NGx Workshop June 4-7, 2018 Kannapolis, NC
Designed for graduate students, health professionals and nutrition scientists from academia and industry
Presented by UNC Nutrition Research Institute (NRI) and the UNC Nutrition and Obesity Research Center (NORC)
This workshop-style course will provide the fundamental concepts of nutrigenetics, nutrigenomics and personalized nutrition through cutting edge presentations and hands-on experiences. Attendees will have the opportunity to participate in a personal DNA test and examine their own nutrigenetic data. Click here for more information and to register.
I want to ensure doctors are trained in nutrition.
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As scientists, physicians, and healthcare practitioners better understand nutritional individuality, they will be able to enhance human health, improve brain development, and more effectively treat diseases like obesity, cancer, and diabetes. Be part of our team!
University of North Carolina at Chapel Hill
The Nutrition Research Institute is a branch of the University of North Carolina at Chapel Hill. With an environment that inspires pioneering research, innovation, and entrepreneurship, UNC Chapel Hill has long been an agent for economic prosperity in North Carolina. Today more than 150 North Carolina companies have spun out of UNC, many from the university’s research. They generate more than $7 billion in revenue in the state each year and provide nearly 8,000 jobs to residents and 38,000 jobs worldwide. At the NRI we are proud of our Carolina heritage and to be representing it on the North Carolina Research Campus in Kannapolis, NC. Many of our faculty members started at Chapel Hill and have found their callings with the Nutrition Research Institute.
NC Research Campus
The NC Research Campus (NCRC) is located in the city of Kannapolis, just north of Charlotte. Centered on the advancement of nutrition, agriculture and human health, scientists from universities, industry, government and non-profit organizations are finding new ways to promote healthy lifestyles and to prevent, treat and cure the most prevalent diseases of our times like cancer, diabetes, obesity, Alzheimer’s and other diet and lifestyle-related disorders.
February 16, 2018 – UNC Nutrition Research Institute director Steven H. Zeisel, MD, PhD has been awarded a four-year, $2.6 million grant from the National Institute of Diabetes and Digestive and Kidney Diseases (NIDDK), one of the National Institutes of Health, to develop and validate a panel of laboratory tests that can assess choline status in humans. Zeisel expects the outcome of this research to improve public health worldwide.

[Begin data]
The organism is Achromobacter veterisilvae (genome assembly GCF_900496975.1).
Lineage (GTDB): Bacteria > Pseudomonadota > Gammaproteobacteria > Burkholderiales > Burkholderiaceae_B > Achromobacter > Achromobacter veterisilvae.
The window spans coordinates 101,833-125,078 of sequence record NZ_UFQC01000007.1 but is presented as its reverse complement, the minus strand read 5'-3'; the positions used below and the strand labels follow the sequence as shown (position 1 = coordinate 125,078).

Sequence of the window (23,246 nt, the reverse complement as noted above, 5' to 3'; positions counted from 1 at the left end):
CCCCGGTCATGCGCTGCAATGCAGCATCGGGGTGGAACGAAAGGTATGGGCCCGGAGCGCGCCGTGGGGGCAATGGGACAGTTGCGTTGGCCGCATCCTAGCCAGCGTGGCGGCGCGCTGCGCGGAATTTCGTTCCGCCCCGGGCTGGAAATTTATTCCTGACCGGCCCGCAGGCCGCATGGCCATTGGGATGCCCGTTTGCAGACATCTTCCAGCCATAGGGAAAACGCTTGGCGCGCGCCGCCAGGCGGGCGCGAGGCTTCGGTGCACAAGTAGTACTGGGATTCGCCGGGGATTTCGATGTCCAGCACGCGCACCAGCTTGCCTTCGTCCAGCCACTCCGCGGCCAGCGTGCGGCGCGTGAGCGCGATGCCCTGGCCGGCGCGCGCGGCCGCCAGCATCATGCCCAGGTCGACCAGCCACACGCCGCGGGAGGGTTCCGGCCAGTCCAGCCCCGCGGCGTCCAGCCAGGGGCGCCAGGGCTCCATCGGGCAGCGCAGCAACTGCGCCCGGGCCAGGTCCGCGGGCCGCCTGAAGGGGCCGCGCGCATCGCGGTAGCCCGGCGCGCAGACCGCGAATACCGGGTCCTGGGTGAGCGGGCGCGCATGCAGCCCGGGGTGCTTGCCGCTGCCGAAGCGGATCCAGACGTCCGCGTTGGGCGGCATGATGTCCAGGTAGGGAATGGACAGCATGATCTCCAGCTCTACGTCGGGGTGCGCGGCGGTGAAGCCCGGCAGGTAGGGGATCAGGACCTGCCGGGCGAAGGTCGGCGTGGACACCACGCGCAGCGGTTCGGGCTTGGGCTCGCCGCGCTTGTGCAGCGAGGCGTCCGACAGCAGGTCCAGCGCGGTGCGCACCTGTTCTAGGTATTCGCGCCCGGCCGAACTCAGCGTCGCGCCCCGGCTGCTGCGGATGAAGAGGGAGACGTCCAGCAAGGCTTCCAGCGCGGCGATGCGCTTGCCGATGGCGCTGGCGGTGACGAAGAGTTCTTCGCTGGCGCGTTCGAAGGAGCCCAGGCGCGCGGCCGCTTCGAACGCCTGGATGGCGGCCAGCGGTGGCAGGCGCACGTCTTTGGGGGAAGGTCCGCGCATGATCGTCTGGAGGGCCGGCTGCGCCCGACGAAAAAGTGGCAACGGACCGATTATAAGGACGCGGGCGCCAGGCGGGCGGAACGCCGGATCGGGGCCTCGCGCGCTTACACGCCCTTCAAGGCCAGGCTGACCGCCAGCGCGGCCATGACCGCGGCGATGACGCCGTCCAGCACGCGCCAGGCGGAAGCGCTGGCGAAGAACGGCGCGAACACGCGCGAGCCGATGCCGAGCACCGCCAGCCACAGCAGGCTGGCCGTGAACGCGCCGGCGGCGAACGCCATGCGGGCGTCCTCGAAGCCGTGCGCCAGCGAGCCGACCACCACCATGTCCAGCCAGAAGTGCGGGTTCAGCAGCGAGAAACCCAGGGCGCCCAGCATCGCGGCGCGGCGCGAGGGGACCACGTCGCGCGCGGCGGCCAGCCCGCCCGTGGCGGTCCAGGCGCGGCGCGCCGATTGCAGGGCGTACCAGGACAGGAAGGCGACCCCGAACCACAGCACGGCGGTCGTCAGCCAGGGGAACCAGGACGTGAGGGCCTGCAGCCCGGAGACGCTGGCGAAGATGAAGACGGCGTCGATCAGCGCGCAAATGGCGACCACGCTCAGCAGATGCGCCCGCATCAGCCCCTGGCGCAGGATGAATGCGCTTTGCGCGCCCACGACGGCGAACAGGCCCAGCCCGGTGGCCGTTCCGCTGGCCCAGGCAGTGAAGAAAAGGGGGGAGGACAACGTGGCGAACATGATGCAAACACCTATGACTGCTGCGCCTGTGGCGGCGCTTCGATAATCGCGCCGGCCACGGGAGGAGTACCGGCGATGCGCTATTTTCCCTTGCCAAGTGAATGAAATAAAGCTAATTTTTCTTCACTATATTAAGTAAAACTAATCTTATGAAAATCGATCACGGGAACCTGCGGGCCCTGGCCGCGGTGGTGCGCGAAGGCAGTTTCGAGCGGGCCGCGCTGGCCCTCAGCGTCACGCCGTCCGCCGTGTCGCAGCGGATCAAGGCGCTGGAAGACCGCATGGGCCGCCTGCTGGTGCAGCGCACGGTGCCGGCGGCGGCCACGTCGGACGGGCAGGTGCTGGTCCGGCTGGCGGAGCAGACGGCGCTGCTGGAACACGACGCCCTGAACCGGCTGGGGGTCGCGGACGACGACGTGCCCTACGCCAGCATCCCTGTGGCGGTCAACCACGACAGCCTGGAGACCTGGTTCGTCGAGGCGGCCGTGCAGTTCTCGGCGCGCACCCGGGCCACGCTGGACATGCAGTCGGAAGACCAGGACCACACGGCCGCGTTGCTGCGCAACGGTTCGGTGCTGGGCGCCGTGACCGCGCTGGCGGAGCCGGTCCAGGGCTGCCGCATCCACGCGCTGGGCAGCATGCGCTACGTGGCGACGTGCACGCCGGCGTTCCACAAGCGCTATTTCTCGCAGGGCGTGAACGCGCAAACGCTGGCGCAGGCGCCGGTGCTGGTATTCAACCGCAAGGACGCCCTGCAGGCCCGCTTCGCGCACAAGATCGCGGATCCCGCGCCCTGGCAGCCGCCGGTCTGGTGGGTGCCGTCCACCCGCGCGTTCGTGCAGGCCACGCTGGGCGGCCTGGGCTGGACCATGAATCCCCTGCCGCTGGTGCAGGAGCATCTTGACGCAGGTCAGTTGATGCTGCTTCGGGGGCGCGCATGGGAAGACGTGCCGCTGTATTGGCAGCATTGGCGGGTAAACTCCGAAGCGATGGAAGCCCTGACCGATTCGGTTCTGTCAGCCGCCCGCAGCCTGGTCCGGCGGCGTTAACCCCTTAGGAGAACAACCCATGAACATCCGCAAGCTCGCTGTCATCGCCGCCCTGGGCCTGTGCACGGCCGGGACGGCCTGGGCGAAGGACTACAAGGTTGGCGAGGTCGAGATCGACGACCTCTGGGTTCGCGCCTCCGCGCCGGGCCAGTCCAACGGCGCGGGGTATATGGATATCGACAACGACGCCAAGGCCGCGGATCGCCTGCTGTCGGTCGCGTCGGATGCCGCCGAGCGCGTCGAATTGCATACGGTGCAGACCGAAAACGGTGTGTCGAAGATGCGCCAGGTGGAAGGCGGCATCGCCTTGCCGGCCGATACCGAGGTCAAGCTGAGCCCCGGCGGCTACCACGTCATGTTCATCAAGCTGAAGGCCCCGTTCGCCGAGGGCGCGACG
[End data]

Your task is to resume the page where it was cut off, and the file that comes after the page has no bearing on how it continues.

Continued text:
February 6, 2018 – Philip A. May, PhD, research professor in nutrition at the UNC Nutrition Research Institute, led NIH-funded research that examined over 6,000 children and determined prevalence of FASD ranged from 1.1 to 5 percent.
A study of more than 6,000 first-graders across four U.S. communities has found that a significant number of the children have fetal alcohol spectrum disorders (FASD), with conservative rates ranging from 1 to 5 percent in community samples. The new findings represent more accurate prevalence estimates of FASD among general U.S. communities than prior research. Previous FASD estimates were based on smaller study populations and did not reflect the overall U.S. population. The study was funded by the National Institute on Alcohol Abuse and Alcoholism (NIAAA), part of the National Institutes of Health.
January 29, 2018 – Have you ever wondered why we eat certain foods together? What is it about pork that demands applesauce? Wouldn’t a lovely piece of hard cheese go well with that glass of red wine? Is beef and broccoli just a dish or might there be a benefit to eating those together? It is difficult to trace how these traditional pairings got started. Apples with pork dates back to the time of Christ when an Ancient Roman named Apicius wrote down a recipe, but where did he get the idea?
January 29, 2018 – The genome of a fruit fly is strikingly similar to that of a human — so much so that scientists have been studying these tiny insects for over 100 years, in search of treatments for diseases like spinal muscular atrophy and neurological disorders. UNC geneticist and director of the Integrative Program for Biological and Genome Sciences Bob Duronio, PhD is one of those scientists. “It begins with curiosity. Curiosity about a process. And then a question about that process. And then a hypothesis that will lead to an experiment that will provide results and data to interpret. What I love about this process is that my hypotheses are often wrong. And that’s really exciting — because no human being is smart enough to understand biology at a level of molecular detail where their hypotheses are always right.”